Business

Brexit: Michael Gove fails to name single change that has ‘made business easier’

Michael Gove has failed to call one change from Brexit “making business easier”, as criticism grows of the economic damage from the trade deal.

The leading campaigner for Brexit has been asked six times to explain how the promised “turnaround in our economy” has been achieved – six years after the Leave vote.

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Mr Gove cited reform of the Common Agricultural Policy and gene editing, as well as the UK’s freedom to “make our rivers cleaner, our air fresher and our soils looser” as benefits of Brexit.

But he was accused of failing to identify any change that “made business life easier by leaving the European Union,” it was said, in the BBC Radio 4: “If you were a CBI, he might be tempted to say ‘Is that it?'” “

The leading business group has struck down punitive barriers from ending frictionless trade with the European Union, which is expected to result in a 4 percent drop in GDP.

But Rishi Sunak, fearing attacks from right-wing Tories, has rejected calls for a relaxation of the terms of the Christmas 2020 trade deal – or more short-term visas for desperately needed workers.

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on me Radio 4Mr Gove, the settlement secretary, was asked: “How have you made business life easier by leaving the EU?”

He noted “getting rid of the CAP” and that the UK “dominates our immigration policy”, but was told: “That may be good in itself, but it doesn’t help business”.

Goff argued that removing EU farming rules would help the food and beverage industry – “our largest manufacturing sector” – even though it has been hit hard by the new trade barriers.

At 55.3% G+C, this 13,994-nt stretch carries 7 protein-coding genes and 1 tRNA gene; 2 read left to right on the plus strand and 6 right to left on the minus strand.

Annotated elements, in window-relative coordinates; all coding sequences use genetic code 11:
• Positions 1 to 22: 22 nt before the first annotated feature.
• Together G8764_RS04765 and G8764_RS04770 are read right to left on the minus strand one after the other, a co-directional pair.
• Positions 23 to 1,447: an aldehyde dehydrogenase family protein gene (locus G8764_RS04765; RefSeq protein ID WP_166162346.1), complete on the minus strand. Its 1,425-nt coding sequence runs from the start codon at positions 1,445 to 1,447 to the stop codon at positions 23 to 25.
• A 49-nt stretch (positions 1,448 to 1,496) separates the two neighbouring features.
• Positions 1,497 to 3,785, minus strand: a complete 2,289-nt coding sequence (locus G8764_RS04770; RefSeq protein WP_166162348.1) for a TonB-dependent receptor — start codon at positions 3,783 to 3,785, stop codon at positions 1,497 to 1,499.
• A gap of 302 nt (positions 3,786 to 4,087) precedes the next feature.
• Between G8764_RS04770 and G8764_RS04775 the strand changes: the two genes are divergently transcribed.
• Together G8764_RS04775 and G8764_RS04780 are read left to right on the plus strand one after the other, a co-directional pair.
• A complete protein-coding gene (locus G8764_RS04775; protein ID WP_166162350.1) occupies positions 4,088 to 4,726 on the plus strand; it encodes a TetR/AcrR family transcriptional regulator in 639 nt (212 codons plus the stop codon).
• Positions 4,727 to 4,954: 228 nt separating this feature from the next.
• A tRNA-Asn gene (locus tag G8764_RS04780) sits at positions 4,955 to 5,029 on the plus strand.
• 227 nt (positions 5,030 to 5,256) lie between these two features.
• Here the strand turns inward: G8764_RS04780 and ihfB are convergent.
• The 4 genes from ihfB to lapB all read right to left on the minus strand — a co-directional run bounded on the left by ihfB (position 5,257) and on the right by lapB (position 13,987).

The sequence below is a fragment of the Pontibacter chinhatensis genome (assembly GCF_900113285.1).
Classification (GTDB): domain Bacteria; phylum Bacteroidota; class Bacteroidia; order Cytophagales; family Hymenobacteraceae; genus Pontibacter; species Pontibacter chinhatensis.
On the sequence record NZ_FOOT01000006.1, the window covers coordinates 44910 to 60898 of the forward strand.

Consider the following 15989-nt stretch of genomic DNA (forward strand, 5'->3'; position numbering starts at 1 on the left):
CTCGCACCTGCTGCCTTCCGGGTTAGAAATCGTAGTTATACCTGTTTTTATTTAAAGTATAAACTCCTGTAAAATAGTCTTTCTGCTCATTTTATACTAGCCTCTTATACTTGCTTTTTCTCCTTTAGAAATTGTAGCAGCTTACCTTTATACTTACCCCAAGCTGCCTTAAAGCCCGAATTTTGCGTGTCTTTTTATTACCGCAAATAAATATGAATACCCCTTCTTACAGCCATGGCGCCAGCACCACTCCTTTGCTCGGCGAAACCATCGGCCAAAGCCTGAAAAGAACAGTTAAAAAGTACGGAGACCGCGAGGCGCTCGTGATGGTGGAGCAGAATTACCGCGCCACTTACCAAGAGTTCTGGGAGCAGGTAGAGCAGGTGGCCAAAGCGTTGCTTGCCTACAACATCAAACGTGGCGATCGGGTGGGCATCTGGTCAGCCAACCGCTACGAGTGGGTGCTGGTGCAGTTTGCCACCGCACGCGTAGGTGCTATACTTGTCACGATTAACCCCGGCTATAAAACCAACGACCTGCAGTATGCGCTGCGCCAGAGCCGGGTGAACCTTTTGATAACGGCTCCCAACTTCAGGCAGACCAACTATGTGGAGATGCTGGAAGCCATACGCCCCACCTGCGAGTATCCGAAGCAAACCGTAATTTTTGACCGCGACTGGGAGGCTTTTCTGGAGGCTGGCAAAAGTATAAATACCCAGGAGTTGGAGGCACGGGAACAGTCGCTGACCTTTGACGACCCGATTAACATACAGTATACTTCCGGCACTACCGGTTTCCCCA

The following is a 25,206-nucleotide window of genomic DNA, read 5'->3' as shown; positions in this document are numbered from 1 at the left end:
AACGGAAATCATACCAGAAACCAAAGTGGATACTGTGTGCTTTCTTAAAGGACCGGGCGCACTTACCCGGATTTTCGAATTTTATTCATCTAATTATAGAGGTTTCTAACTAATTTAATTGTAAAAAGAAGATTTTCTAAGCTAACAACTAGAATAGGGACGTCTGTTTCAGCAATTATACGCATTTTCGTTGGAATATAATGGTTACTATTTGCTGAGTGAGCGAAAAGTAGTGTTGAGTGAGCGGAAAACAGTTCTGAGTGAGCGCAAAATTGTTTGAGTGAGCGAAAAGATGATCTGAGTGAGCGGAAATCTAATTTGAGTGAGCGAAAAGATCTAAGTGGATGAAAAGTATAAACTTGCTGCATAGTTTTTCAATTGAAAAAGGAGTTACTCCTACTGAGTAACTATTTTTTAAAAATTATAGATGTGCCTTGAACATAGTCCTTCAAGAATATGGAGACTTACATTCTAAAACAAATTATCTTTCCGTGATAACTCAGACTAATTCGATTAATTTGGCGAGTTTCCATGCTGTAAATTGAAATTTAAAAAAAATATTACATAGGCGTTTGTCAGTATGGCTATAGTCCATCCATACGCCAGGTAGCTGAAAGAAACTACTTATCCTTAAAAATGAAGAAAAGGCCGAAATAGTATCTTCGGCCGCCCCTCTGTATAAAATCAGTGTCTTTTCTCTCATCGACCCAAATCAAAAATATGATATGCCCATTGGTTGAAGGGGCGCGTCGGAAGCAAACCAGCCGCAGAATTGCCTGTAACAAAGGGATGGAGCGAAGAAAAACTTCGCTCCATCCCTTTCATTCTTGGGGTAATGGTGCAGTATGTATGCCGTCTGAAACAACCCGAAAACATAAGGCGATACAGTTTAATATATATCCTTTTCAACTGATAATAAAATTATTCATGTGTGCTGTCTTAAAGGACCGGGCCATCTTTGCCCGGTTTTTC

“With genetic modification, which will be an important economic development that will help us grow, we are now creating a legislative framework that will allow companies in this field and life sciences to grow,” he said.

“If you were a CBI, he might be inclined to say ‘Is this it? This big turnaround in our economy that we promised six years ago – and you say it’s the end of the JCPOA.”

Mr Gove is the second leading Brexiteer to struggle to identify any economic benefits, after David Davis admitted there were no “significant” gains.

The former Brexit minister claimed the UK started delivering Covid vaccines in 2020 ahead of the rest of Europe – although this was hotly contested as a free Brexit.

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A report that the UK will seek a “Swiss-style deal” has threatened to reignite the Brexit wars, although the EU is unlikely to make any such offer.

The chancellor, Jeremy Hunt, claimed that the “vast majority” of cross-channel trade barriers could be removed, without saying how.

But Mr Sunak insisted: “Let me be unequivocal about this. Under my leadership, the UK will not seek any relationship with Europe that is dependent on conforming to EU laws.”

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